Just two years ago, the musicians of the Atlanta Symphony Orchestra (ASO) were unable to come to a contract agreement with the Woodruff Arts Center management and were shut down. Concerts were canceled. The musicians were literally locked out of the performance hall. The negotiating teams eventually came to an agreement, at the expense of salaries and several players, but this past September, the ASO musicians were locked out again, stopping their 70th anniversary season before it even began.
Growing up in the Atlanta metro area, Leigh Johnson, Trinity ‘18, took advantage of every music opportunity available. Now a freshman at Duke, Leigh continues to study music privately and is a member of the Duke Symphony Orchestra. However, she has never let go of her past and seeks to give back to the organization that has had such a positive influence on her life. After reading an article in September officially declaring the ASO locked out until an agreement could be reached, she contacted Paul Murphy, ASO associate principal violist and president of the players’ association, to voice her support for the orchestra and her thanks for all the years of training and music immersion. In the midst of negotiations and upset, it was Leigh’s message that lifted the ASO musicians’ spirits and this made her realize how much of a difference she could make. “It showed me the impact that a voice like mine could have. Even though I may not be in Atlanta, I still have a voice,” Leigh said.
Having seen the Atlanta Symphony Orchestra reach out to the Atlanta community again and again, through free concerts in nursing homes, charity events in hospitals and inner-city youth music development programs in poor schools, Leigh reached out through Facebook to her community: young musicians. Hoping to emulate the ASO’s community standard, Leigh advocated for the recognition of music as a means through which lives are positively changed. “Typically it’s the adults that do all the talking in these negotiations. I wanted to give the youth in Atlanta an opportunity to express what the ASO has meant to them and how it helped them develop as musicians and individuals,” Leigh said. By providing a forum for young musicians from Atlanta and around the world, Leigh was also helping to strengthen the public argument in favor of the orchestra.
And Project Perpetua was born. In recognition of the 2012 lockout’s slogan, “The Music is Ongoing,” Project Perpetua has been gaining momentum in the international music community. “We may not be providing money, but if our thoughts even reach one person, we have made an impact,” Leigh said. As the Facebook “likes” grow, students are given an opportunity to send in a submission sharing how they have grown through music and the ASO. Receiving a tremendous amount of eloquent and thought-provoking responses, Leigh continues striving to reach greater and greater audiences. Speaking to the Duke Symphony Orchestra, facilitating dialogue one on one and educating adults on what music truly means in education, she is directly fighting for the ASO musicians and their families, who went two months without salaries and medical insurance during the lockout that ended this week.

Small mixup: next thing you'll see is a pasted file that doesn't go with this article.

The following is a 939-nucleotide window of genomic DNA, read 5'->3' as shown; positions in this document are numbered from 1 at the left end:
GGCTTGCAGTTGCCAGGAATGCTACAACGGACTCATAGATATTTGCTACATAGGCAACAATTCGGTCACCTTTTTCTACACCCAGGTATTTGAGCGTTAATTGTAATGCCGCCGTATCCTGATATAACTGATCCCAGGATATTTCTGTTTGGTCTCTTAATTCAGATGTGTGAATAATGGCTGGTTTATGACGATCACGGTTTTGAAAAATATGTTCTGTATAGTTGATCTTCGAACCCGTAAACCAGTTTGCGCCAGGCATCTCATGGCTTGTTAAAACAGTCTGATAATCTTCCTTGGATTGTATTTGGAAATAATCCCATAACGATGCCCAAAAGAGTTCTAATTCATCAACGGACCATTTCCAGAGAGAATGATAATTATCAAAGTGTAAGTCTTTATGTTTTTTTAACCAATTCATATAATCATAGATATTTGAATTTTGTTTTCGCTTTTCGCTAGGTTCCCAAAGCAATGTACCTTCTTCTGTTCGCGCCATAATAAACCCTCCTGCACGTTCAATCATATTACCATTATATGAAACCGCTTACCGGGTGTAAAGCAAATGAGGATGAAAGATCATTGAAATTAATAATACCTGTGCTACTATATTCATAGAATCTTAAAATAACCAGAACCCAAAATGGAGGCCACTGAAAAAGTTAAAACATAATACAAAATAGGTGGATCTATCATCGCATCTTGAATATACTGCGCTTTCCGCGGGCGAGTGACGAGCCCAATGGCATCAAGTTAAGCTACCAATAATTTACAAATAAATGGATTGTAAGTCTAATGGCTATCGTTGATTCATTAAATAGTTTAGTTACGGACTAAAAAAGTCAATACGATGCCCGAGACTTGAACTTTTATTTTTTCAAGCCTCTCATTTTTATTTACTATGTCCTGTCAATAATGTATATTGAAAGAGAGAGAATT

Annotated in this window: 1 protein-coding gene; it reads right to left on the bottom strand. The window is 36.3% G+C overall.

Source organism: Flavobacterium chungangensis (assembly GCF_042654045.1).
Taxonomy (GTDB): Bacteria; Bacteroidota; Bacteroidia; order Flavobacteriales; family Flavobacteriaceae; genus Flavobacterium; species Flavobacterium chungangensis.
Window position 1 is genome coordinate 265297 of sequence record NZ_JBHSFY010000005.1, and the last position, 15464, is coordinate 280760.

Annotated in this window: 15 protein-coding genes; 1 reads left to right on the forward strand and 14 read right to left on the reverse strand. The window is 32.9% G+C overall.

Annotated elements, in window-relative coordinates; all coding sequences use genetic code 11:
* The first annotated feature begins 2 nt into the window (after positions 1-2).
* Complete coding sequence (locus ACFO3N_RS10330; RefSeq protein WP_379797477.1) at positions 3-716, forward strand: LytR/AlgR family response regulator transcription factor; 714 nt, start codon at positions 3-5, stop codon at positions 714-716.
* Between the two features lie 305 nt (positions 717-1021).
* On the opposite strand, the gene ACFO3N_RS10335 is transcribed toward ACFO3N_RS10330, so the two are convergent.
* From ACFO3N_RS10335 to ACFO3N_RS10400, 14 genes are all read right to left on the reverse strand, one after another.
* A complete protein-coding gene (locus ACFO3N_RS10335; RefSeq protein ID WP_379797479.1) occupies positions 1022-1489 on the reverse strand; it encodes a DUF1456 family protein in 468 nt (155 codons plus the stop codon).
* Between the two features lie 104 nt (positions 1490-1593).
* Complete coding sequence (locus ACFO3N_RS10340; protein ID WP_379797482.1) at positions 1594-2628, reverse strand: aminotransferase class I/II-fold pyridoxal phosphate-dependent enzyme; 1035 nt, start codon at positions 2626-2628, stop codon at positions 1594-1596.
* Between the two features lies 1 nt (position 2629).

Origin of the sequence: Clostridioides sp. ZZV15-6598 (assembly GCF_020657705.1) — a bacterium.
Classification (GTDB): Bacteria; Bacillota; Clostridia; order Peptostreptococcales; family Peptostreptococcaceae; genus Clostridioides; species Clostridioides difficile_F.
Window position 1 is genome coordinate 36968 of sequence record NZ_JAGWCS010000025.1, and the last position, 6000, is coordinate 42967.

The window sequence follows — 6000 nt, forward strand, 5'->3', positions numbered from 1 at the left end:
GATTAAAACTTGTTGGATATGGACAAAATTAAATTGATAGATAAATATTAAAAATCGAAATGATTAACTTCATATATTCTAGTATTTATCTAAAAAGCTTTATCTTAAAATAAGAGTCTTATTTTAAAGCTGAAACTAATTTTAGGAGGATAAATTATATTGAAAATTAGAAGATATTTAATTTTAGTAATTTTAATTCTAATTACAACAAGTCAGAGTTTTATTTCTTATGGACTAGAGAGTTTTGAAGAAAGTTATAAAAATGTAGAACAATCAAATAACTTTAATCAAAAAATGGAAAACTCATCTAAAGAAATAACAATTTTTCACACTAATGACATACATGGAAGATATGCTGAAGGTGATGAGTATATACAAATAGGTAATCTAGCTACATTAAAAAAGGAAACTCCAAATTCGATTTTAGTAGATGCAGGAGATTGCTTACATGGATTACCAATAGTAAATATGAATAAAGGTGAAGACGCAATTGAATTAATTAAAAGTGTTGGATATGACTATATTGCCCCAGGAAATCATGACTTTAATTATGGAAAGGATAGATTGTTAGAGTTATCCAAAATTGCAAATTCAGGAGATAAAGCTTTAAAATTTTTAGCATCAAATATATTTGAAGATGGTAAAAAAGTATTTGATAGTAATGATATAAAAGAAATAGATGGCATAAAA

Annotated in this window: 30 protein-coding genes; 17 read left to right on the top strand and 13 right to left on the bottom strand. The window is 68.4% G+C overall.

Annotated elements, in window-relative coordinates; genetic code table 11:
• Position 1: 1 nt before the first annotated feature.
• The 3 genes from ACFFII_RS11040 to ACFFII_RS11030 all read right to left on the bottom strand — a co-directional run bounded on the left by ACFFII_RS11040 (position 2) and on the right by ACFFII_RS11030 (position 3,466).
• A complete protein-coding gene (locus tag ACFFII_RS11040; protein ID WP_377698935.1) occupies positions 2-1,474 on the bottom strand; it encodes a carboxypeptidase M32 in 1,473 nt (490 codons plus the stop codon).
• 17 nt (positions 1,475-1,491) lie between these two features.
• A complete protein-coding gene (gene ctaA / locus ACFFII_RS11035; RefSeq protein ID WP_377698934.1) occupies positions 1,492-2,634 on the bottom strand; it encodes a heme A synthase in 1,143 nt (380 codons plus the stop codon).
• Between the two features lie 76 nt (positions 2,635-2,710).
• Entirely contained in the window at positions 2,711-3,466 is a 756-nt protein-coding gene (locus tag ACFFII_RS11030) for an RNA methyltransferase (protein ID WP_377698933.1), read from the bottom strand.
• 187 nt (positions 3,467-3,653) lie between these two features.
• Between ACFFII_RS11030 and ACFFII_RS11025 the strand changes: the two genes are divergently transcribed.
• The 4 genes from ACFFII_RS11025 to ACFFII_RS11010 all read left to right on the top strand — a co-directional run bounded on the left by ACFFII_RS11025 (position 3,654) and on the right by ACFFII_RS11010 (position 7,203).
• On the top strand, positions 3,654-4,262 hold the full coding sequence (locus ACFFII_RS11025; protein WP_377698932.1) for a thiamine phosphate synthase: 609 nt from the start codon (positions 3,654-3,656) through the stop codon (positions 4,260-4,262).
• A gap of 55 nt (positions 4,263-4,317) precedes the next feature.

While at Duke, Leigh is also involved with ArtsConnect, a student organization that facilitates weekly art projects at the Emily K Center. The program, Leigh said, “provides a place for [the students] to be creative and gives them an opportunity to think differently, taking something that they wouldn’t ordinarily see as art and giving them a new perspective.” This program resonates with Leigh because it reminds her of the ASO’s famous Talent Development Program for inner city kids in Atlanta. Receiving private instruction and given the opportunity to perform in recitals, graduating students of the ASO Talent Development Program have been accepted to top music schools in the nation, such as The Juilliard School and the Curtis Institute of Music.
Due to the canceled concerts and the locked out orchestra, many have been affected, including over 400 students who were unable to audition for the Atlanta Youth Orchestra this season and the immeasurable amount of children who stopped attending concerts and may never be inspired to pick up an instrument for the first time. In order to prevent another lockout from happening again, Leigh continues to give a voice to those who wish to share what music means to them – a voice that is getting louder and stronger with each submission.
As a direct result of positive community support throughout the negotiations, the Atlanta Symphony Orchestra signed a new four-year contract this week. Music is ongoing and the ASO musicians keep doing what they do best… donating their lives to inspiring others through music.
Image “Atlanta Symphony Hall lobby, Midtown Atlanta GA” by John Phelan via Wikimedia Commons -http://commons.wikimedia.org/wiki/File:Atlanta_Symphony_Hall_lobby,_Midtown_Atlanta_GA.jpg#mediaviewer/File:Atlanta_Symphony_Hall_lobby,_Midtown_Atlanta_GA.jpg